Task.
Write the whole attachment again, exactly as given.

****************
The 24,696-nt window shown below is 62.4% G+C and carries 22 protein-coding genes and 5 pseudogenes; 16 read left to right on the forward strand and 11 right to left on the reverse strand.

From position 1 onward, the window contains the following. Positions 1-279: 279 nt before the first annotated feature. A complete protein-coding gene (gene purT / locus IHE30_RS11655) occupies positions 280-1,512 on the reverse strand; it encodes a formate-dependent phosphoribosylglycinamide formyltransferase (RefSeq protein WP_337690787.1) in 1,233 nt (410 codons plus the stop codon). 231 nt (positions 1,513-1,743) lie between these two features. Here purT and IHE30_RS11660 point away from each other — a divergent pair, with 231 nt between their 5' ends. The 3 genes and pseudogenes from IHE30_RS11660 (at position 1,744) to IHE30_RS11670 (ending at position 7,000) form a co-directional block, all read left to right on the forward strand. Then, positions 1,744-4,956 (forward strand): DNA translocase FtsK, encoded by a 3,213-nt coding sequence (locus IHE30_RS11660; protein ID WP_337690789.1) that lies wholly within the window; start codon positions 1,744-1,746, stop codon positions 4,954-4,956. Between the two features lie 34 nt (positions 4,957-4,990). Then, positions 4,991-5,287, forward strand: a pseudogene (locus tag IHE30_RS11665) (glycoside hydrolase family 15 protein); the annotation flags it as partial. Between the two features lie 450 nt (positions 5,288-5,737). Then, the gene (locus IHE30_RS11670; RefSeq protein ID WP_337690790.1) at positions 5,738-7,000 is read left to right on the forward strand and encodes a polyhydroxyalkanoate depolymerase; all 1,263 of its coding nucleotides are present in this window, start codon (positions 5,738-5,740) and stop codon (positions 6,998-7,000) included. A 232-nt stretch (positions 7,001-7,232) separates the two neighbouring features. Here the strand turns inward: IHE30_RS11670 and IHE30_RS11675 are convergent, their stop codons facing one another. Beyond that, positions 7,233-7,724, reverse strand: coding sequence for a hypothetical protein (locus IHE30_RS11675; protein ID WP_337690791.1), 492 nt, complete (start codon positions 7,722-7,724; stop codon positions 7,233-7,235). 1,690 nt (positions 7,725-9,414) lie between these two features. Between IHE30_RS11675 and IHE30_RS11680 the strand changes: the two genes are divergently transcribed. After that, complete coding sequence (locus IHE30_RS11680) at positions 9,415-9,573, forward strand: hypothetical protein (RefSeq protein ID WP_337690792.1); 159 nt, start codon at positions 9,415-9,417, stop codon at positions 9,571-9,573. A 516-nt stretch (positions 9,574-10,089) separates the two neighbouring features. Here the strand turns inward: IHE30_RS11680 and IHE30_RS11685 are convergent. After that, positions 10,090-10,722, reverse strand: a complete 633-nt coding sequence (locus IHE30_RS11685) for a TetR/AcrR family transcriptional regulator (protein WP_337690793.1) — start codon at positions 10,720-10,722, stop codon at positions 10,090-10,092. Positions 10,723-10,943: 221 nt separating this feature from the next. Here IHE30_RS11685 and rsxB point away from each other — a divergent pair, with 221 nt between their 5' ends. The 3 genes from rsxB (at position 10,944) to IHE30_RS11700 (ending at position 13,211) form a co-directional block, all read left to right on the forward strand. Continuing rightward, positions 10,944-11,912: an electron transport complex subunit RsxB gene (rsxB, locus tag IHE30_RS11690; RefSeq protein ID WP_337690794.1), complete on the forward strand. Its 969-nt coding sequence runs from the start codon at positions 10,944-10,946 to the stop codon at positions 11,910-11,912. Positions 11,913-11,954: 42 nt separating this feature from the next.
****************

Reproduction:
The 24,696-nt window shown below is 62.4% G+C and carries 22 protein-coding genes and 5 pseudogenes; 16 read left to right on the forward strand and 11 right to left on the reverse strand.

From position 1 onward, the window contains the following. Positions 1-279: 279 nt before the first annotated feature. A complete protein-coding gene (gene purT / locus IHE30_RS11655) occupies positions 280-1,512 on the reverse strand; it encodes a formate-dependent phosphoribosylglycinamide formyltransferase (RefSeq protein WP_337690787.1) in 1,233 nt (410 codons plus the stop codon). 231 nt (positions 1,513-1,743) lie between these two features. Here purT and IHE30_RS11660 point away from each other — a divergent pair, with 231 nt between their 5' ends. The 3 genes and pseudogenes from IHE30_RS11660 (at position 1,744) to IHE30_RS11670 (ending at position 7,000) form a co-directional block, all read left to right on the forward strand. Then, positions 1,744-4,956 (forward strand): DNA translocase FtsK, encoded by a 3,213-nt coding sequence (locus IHE30_RS11660; protein ID WP_337690789.1) that lies wholly within the window; start codon positions 1,744-1,746, stop codon positions 4,954-4,956. Between the two features lie 34 nt (positions 4,957-4,990). Then, positions 4,991-5,287, forward strand: a pseudogene (locus tag IHE30_RS11665) (glycoside hydrolase family 15 protein); the annotation flags it as partial. Between the two features lie 450 nt (positions 5,288-5,737). Then, the gene (locus IHE30_RS11670; RefSeq protein ID WP_337690790.1) at positions 5,738-7,000 is read left to right on the forward strand and encodes a polyhydroxyalkanoate depolymerase; all 1,263 of its coding nucleotides are present in this window, start codon (positions 5,738-5,740) and stop codon (positions 6,998-7,000) included. A 232-nt stretch (positions 7,001-7,232) separates the two neighbouring features. Here the strand turns inward: IHE30_RS11670 and IHE30_RS11675 are convergent, their stop codons facing one another. Beyond that, positions 7,233-7,724, reverse strand: coding sequence for a hypothetical protein (locus IHE30_RS11675; protein ID WP_337690791.1), 492 nt, complete (start codon positions 7,722-7,724; stop codon positions 7,233-7,235). 1,690 nt (positions 7,725-9,414) lie between these two features. Between IHE30_RS11675 and IHE30_RS11680 the strand changes: the two genes are divergently transcribed. After that, complete coding sequence (locus IHE30_RS11680) at positions 9,415-9,573, forward strand: hypothetical protein (RefSeq protein ID WP_337690792.1); 159 nt, start codon at positions 9,415-9,417, stop codon at positions 9,571-9,573. A 516-nt stretch (positions 9,574-10,089) separates the two neighbouring features. Here the strand turns inward: IHE30_RS11680 and IHE30_RS11685 are convergent. After that, positions 10,090-10,722, reverse strand: a complete 633-nt coding sequence (locus IHE30_RS11685) for a TetR/AcrR family transcriptional regulator (protein WP_337690793.1) — start codon at positions 10,720-10,722, stop codon at positions 10,090-10,092. Positions 10,723-10,943: 221 nt separating this feature from the next. Here IHE30_RS11685 and rsxB point away from each other — a divergent pair, with 221 nt between their 5' ends. The 3 genes from rsxB (at position 10,944) to IHE30_RS11700 (ending at position 13,211) form a co-directional block, all read left to right on the forward strand. Continuing rightward, positions 10,944-11,912: an electron transport complex subunit RsxB gene (rsxB, locus tag IHE30_RS11690; RefSeq protein ID WP_337690794.1), complete on the forward strand. Its 969-nt coding sequence runs from the start codon at positions 10,944-10,946 to the stop codon at positions 11,910-11,912. Positions 11,913-11,954: 42 nt separating this feature from the next.